How to evict a tenant

Evicting a tenant is something you may need to do as a landlord. Learn what steps to follow and how best to protect your interests in this situation.

by Brette Sember, J.D.
updated November 01, 2022 ·  4min read

No matter how careful a landlord you are in screening and choosing tenants, it is likely that at some point you will find yourself needing to know how to evict a tenant. Before you begin a legal proceeding, try talking with your tenant to resolve the problem. If that doesn’t work, you will need to move on to formal eviction proceedings.

Before you evict

The first thing you need to know about evicting a tenant is that each state has a legal process you must follow to achieve tenant eviction. You cannot take matters into your own hands and simply lock a tenant out, remove their belongings, turn off the heat or water, or use other self-help measures. To be able to evict your tenant for cause, you need a good reason, such as a failure to pay rent, serious damage by the tenant to the property, use of the property for illegal reason by the tenant, or noise or health hazards caused by the tenant. Your landlord rights allow you to evict a tenant who does any of these things. You will need to be able to provide proof of whatever your reason is, so be sure to document everything.

Starting the process

The legal process begins with an eviction notice or notice to quit. Each state has its own form, so be certain to get the right one and understand the legal requirements for it. This eviction letter is a document that you serve your tenant with (or have him legally served with). The notice must tell the tenant why he is being evicted and give him a date by which to pay the past rent or cure the problem. This notice is sometimes called a 3-day eviction notice because it must be served a certain number of days before you file for the eviction in court. Many tenants will respond to eviction notices by paying the rent they owe and solving your problem. Once you accept any rent money from a tenant, the clock restarts and you have to re-serve the tenant and start the legal process anew to evict him.

Note that it is possible to evict a tenant who has done nothing wrong, but your state likely gives such a tenant more legal protections. In such a case you would likely serve a 30 day eviction notice, which would give the tenant more time to find a place to live.

Filing with the court

If your tenant does not pay up, you will need to go to court to file your petition for eviction and, in many states, pay a filing fee. You will need to show proof that your tenant was served with the notice of eviction within the time frame required by your state law eviction process. The court will serve the tenant with a summons to appear at the court date, or will issue it and you will arrange to have it served.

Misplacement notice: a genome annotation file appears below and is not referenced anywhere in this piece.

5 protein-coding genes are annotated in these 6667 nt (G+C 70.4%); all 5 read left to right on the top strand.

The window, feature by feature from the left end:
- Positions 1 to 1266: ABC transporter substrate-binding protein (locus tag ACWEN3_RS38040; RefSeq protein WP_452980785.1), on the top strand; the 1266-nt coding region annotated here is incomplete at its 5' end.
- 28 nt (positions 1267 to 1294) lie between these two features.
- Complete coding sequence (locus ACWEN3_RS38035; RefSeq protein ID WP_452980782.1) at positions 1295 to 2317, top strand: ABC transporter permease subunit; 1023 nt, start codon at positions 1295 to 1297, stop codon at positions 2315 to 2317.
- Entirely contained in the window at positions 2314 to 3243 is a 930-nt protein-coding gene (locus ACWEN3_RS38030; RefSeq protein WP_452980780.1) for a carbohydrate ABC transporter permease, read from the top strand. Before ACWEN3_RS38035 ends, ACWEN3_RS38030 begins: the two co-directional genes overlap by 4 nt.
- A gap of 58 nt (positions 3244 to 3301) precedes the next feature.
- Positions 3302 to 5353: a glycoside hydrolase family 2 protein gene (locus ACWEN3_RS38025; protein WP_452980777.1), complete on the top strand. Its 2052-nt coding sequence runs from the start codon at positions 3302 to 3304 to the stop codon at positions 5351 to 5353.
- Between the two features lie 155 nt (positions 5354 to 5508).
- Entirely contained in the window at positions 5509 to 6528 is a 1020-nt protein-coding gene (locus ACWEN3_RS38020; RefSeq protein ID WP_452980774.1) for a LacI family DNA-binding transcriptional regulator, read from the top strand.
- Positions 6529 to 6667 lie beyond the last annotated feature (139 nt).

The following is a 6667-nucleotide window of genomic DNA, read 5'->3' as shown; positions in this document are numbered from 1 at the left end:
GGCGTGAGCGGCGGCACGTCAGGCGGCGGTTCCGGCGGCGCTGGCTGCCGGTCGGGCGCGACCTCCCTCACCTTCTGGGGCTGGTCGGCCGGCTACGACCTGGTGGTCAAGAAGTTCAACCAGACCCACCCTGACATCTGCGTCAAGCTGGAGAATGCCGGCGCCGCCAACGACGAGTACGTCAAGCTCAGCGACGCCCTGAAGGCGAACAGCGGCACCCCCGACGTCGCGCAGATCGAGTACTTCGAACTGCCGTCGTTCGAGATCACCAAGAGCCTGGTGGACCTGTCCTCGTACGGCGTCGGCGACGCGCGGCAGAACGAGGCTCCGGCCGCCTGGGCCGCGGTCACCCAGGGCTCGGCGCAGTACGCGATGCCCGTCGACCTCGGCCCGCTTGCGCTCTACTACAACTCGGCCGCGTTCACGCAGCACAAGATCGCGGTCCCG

Eviction hearing

At the hearing, you will need to show the court the signed lease agreement (you can still evict your tenant if there is no lease; this is then a month-to-month tenancy), proof of service of the eviction notice, any written or digital communications with the tenant, and proof that establishes your tenant violated the lease agreement. You can testify, offer photographs or videos, call witnesses to testify, and question the tenant yourself. In addition to evicting the tenant, you may be able to sue for back rent in the same proceeding and obtain a judgment for that. If not, you will need to file a separate case. If the tenant does not show up, you automatically win.

Tenant rights allow your tenant to try to defend the case by claiming your eviction notice was not in compliance with the law, improperly served, or not timely. Tenants can also defend the case by claiming you violated their rights as a tenant or failed to fulfill your responsibilities under the lease, in addition to offering proof that what you are claiming is simply untrue. Should the tenant win, your only option is to wait for the lease to run out or for the tenant to create another breach of the lease, in which case you would go back to court and start all over again.

Getting the tenant out

Once you win in court, the judge will issue a writ giving your tenant a specific amount of time to pack up and get out, which varies by state (often a day to a week). If the tenant still will not leave, you can pay a fee to have the sheriff come and legally remove the tenant by enforcing the writ. The sheriff does not actually move anything, but merely stands by and gives you the legal authority (and back up) to do it. You then change the locks and the tenant is gone for good.

Removing a tenant generally takes about a month of your time. The process is not complex but it is important that your state’s laws be followed to the letter to be able to evict your tenant easily.

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Brette Sember, J.D.

About the Author

Brette Sember, J.D.

Brette Sember, J.D., practiced law in New York, including divorce, mediation, family law, adoption, probate and estates,… Read more

This portion of the site is for informational purposes only. The content is not legal advice. The statements and opinions are the expression of the author, not LegalZoom, and have not been evaluated by LegalZoom for accuracy, completeness, or changes in the law.